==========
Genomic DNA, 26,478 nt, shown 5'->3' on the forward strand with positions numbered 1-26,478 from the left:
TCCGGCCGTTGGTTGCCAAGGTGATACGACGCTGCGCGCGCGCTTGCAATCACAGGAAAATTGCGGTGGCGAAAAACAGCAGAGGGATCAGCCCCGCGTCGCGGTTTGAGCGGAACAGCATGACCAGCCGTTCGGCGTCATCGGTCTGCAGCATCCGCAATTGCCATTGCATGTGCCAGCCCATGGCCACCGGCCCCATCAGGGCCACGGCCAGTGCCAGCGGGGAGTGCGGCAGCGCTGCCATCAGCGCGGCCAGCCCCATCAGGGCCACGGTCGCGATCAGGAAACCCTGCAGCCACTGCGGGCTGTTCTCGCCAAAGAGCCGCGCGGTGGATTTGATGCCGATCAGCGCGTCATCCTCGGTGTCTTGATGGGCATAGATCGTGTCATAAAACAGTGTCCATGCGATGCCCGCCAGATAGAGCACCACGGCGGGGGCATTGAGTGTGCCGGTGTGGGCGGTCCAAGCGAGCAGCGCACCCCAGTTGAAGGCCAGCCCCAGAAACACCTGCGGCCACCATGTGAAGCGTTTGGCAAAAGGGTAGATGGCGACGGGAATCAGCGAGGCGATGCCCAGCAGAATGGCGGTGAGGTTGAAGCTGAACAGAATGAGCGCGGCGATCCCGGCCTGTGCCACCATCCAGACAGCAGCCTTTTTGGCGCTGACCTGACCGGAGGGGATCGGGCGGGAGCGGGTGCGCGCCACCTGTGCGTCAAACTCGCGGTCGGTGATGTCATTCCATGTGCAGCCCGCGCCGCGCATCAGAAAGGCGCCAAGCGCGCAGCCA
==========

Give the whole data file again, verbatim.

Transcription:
Genomic DNA, 26,478 nt, shown 5'->3' on the forward strand with positions numbered 1-26,478 from the left:
TCCGGCCGTTGGTTGCCAAGGTGATACGACGCTGCGCGCGCGCTTGCAATCACAGGAAAATTGCGGTGGCGAAAAACAGCAGAGGGATCAGCCCCGCGTCGCGGTTTGAGCGGAACAGCATGACCAGCCGTTCGGCGTCATCGGTCTGCAGCATCCGCAATTGCCATTGCATGTGCCAGCCCATGGCCACCGGCCCCATCAGGGCCACGGCCAGTGCCAGCGGGGAGTGCGGCAGCGCTGCCATCAGCGCGGCCAGCCCCATCAGGGCCACGGTCGCGATCAGGAAACCCTGCAGCCACTGCGGGCTGTTCTCGCCAAAGAGCCGCGCGGTGGATTTGATGCCGATCAGCGCGTCATCCTCGGTGTCTTGATGGGCATAGATCGTGTCATAAAACAGTGTCCATGCGATGCCCGCCAGATAGAGCACCACGGCGGGGGCATTGAGTGTGCCGGTGTGGGCGGTCCAAGCGAGCAGCGCACCCCAGTTGAAGGCCAGCCCCAGAAACACCTGCGGCCACCATGTGAAGCGTTTGGCAAAAGGGTAGATGGCGACGGGAATCAGCGAGGCGATGCCCAGCAGAATGGCGGTGAGGTTGAAGCTGAACAGAATGAGCGCGGCGATCCCGGCCTGTGCCACCATCCAGACAGCAGCCTTTTTGGCGCTGACCTGACCGGAGGGGATCGGGCGGGAGCGGGTGCGCGCCACCTGTGCGTCAAACTCGCGGTCGGTGATGTCATTCCATGTGCAGCCCGCGCCGCGCATCAGAAAGGCGCCAAGCGCGCAGCCA